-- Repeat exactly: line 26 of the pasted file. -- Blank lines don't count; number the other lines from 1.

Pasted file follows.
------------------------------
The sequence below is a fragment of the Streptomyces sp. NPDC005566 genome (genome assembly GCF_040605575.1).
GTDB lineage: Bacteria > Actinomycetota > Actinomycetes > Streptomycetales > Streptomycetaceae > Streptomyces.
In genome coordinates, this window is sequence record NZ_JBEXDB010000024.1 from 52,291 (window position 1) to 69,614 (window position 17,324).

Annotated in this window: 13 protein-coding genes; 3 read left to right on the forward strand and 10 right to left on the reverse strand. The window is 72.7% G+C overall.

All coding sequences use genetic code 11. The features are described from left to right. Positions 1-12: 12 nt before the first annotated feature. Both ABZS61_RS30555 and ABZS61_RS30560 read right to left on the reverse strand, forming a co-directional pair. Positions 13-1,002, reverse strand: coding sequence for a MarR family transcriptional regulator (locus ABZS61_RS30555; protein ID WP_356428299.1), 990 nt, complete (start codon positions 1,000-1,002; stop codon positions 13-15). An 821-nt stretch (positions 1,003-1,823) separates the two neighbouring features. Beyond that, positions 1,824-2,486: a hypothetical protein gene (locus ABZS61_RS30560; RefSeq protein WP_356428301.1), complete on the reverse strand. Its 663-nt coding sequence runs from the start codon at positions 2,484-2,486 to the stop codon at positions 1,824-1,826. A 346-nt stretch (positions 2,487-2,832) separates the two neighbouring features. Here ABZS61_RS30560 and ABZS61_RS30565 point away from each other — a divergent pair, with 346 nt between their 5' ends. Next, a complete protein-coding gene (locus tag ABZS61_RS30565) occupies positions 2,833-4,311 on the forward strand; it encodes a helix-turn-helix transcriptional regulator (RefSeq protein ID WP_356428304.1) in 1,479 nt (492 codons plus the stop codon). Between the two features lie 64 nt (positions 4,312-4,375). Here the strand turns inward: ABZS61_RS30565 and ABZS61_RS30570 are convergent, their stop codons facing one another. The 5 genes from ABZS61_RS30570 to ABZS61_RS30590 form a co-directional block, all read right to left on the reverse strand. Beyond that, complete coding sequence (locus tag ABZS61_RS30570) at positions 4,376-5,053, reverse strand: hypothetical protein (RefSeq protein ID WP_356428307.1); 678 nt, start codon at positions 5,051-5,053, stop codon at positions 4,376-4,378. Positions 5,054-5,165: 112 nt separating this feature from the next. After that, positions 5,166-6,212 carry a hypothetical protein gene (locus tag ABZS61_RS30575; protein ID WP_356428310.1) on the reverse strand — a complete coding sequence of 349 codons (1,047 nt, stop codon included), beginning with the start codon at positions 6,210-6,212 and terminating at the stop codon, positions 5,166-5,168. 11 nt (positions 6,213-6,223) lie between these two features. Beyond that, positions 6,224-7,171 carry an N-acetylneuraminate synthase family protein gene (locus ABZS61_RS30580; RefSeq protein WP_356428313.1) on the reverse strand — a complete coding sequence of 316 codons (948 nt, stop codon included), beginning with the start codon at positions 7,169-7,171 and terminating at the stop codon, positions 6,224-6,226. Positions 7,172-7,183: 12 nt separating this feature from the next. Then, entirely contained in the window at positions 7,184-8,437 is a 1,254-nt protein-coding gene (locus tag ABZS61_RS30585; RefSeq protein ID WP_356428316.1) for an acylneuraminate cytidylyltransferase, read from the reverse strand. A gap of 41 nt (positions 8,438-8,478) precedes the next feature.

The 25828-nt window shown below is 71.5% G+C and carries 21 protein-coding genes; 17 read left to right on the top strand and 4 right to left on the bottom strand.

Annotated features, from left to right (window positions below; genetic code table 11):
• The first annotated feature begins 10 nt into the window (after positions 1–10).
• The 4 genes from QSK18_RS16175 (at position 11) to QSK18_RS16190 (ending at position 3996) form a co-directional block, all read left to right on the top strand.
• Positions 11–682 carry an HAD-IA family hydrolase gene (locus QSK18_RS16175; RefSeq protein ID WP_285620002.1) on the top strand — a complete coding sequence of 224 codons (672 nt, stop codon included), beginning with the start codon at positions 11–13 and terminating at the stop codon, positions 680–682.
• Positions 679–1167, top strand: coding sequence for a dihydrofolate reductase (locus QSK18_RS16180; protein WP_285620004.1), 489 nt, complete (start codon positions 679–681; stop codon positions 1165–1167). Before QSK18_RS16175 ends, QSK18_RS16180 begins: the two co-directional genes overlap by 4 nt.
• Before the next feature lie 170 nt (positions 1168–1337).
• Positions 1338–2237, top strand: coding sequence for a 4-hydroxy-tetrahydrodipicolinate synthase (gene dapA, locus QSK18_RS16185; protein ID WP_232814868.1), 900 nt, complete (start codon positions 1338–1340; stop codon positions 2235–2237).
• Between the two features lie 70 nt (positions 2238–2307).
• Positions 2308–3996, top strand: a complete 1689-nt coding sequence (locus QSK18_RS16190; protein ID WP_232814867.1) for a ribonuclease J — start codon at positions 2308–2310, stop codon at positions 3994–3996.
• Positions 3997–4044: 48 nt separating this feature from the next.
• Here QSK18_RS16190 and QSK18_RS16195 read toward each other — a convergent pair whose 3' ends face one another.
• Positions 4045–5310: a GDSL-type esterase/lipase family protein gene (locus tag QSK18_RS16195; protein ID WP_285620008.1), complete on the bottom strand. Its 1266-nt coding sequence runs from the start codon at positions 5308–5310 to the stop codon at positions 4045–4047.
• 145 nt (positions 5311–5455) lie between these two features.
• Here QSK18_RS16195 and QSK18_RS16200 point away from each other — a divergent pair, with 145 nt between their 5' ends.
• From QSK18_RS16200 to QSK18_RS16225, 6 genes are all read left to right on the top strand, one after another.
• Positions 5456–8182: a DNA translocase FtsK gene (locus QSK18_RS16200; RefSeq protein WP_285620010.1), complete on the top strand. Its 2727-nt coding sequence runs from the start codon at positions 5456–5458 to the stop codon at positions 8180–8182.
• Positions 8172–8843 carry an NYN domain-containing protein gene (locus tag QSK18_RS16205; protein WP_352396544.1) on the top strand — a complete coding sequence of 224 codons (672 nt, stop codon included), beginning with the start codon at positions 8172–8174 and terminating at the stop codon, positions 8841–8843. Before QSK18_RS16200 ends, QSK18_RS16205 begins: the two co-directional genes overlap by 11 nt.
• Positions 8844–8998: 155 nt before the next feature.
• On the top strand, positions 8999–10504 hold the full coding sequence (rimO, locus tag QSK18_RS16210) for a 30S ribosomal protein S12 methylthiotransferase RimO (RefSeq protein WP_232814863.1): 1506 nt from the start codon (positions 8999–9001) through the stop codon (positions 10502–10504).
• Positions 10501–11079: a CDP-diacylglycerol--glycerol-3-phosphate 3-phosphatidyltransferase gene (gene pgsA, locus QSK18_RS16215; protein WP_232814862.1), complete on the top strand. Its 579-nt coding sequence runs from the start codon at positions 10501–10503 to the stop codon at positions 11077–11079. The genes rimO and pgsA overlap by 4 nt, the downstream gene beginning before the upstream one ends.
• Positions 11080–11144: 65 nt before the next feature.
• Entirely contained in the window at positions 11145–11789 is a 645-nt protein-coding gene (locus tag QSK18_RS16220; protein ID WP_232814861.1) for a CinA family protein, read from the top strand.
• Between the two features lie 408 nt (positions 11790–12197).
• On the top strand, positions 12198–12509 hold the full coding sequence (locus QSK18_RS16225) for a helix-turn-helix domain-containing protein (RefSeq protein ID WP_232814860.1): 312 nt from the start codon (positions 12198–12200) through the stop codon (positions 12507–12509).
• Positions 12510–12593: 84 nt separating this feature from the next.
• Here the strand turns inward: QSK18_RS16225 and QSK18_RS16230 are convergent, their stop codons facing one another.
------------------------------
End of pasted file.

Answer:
• Positions 10501–11079: a CDP-diacylglycerol--glycerol-3-phosphate 3-phosphatidyltransferase gene (gene pgsA, locus QSK18_RS16215; protein WP_232814862.1), complete on the top strand. Its 579-nt coding sequence runs from the start codon at positions 10501–10503 to the stop codon at positions 11077–11079. The genes rimO and pgsA overlap by 4 nt, the downstream gene beginning before the upstream one ends.